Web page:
A 101-year-old man was convicted Tuesday of more than 3,500 counts of accessory to murder as a Nazi concentration camp guard and sentenced by a German court to five years in prison, the Associated Press reported.
What are the details?
The man — identified internationally as Josef Schuetz and in Germany as Josef S. due to privacy laws, the Washington Post reported — denied serving as an SS guard at the Sachsenhausen camp during World War II, the AP said.
Rather he said he was a farm laborer near Pasewalk in northeastern Germany at the time, the outlet added.
But the Neuruppin Regional Court considered it proven that he worked at the camp near Berlin between 1942 and 1945 as an enlisted member of the Nazi Party’s paramilitary wing, the AP said, citing German news agency dpa.
“The court has come to the conclusion that, contrary to what you claim, you worked in the concentration camp as a guard for about three years,” presiding Judge Udo Lechtermann said, the AP said, citing dpa.
Lechtermann added that "you willingly supported this mass extermination with your activity. You watched deported people being cruelly tortured and murdered there every day for three years," the AP reported.
The outlet said prosecutors based their case on documents about an SS guard with the man’s name, date of birth, and place of birth, as well as on other documents.
After the five-year prison sentence was announced, defense attorney Stefan Waterkamp said he would appeal the verdict, the AP said, citing dpa.
'They were part of the system'
“Even if the defendant will probably not serve the full prison sentence due to his advanced age, the verdict is to be welcomed,” Josef Schuster, head of the Central Council of Jews in Germany, told the AP.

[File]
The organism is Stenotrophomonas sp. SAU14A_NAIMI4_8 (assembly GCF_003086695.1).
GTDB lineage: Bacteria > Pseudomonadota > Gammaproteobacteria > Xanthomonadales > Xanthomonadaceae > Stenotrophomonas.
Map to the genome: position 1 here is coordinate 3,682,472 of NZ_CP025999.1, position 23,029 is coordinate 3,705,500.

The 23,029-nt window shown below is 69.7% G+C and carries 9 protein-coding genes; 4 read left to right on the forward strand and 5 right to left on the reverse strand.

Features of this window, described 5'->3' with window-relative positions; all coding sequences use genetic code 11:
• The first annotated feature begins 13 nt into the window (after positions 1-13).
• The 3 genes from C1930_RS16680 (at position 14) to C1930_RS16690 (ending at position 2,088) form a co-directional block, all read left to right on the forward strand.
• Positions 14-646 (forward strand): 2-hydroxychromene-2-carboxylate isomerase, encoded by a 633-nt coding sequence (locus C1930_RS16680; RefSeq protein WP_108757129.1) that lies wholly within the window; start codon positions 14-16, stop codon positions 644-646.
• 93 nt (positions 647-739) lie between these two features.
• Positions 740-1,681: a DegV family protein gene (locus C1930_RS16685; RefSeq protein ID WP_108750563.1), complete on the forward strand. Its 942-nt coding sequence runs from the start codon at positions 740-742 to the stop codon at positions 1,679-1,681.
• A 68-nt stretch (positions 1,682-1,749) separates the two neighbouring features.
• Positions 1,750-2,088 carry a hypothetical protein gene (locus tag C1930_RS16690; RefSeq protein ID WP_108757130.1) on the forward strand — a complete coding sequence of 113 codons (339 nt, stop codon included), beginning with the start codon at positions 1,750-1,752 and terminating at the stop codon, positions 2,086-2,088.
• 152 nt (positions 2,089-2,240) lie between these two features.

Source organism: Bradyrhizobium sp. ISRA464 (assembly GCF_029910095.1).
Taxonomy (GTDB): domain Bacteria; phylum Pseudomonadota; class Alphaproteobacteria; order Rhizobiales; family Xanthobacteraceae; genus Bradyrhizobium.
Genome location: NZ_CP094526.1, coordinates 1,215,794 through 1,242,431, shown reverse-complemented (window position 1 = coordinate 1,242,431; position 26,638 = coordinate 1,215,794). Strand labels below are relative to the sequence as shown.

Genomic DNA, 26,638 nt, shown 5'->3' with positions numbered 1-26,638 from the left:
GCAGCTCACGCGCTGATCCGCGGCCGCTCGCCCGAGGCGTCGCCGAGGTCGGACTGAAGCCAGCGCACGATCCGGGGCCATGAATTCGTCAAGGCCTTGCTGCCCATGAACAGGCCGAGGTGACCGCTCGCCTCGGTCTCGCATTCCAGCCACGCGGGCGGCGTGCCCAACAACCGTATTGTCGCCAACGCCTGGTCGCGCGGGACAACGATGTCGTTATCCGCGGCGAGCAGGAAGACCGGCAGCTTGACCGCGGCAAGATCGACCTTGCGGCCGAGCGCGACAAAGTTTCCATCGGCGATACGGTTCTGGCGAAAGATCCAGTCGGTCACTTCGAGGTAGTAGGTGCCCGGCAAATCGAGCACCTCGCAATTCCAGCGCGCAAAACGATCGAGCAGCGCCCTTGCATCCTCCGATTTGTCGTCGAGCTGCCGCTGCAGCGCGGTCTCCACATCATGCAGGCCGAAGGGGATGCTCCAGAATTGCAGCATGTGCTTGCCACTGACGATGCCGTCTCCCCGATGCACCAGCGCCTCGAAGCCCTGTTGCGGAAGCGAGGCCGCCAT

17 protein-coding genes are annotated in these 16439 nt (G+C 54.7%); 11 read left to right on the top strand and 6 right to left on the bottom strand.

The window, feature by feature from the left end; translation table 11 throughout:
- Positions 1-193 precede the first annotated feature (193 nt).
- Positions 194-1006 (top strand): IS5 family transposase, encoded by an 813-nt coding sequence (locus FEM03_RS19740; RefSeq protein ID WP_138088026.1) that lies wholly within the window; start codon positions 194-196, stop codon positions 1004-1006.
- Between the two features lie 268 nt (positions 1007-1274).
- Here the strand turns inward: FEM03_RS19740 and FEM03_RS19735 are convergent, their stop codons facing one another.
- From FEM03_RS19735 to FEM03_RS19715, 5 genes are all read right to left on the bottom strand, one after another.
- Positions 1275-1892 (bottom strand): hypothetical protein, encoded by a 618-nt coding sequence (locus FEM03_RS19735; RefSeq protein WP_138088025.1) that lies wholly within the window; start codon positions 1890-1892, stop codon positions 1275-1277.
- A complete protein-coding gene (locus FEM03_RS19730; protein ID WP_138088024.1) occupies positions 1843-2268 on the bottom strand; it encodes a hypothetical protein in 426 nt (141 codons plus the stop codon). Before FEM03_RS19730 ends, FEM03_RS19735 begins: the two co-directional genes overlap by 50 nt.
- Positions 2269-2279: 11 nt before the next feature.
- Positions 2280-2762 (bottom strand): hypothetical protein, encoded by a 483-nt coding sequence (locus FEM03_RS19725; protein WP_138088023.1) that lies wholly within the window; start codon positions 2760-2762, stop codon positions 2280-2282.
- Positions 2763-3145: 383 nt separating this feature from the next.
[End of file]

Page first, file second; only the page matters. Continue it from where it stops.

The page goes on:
Schuster added to the outlet that "thousands of people who worked in the concentration camps kept the murder machinery running. They were part of the system, so they should take responsibility for it. It is bitter that the defendant has denied his activities at that time until the end and has shown no remorse.”
The AP said the trial was held in a gymnasium in Brandenburg/Havel, where the the 101-year-old man lives. The outlet added that he was fit to stand trial only in a limited manner and could do so only for about two and a half hours daily. Proceedings were interrupted several times for health reasons and hospital stays, the AP also said.
Efraim Zuroff, head Nazi hunter at the Simon Wiesenthal Center’s office in Jerusalem, added to the AP that the sentence “sends a message that if you commit such crimes, even decades later, you might be brought to justice."
Zuroff added to the outlet that "it’s a very important thing because it gives closure to the relatives of the victims. The fact that these people all of a sudden feel that their loss is being addressed, and the suffering of their family who they lost in the camps is being addressed ... is a very important thing.”
The man's verdict is based on recent legal precedent in Germany saying that anyone who helped a Nazi camp operate can be prosecuted as an accessory to murder, the AP said.
A trial commenced in late September for a 96-year-old woman who allegedly was the secretary for the SS commandant of the Stutthof concentration camp, the outlet noted.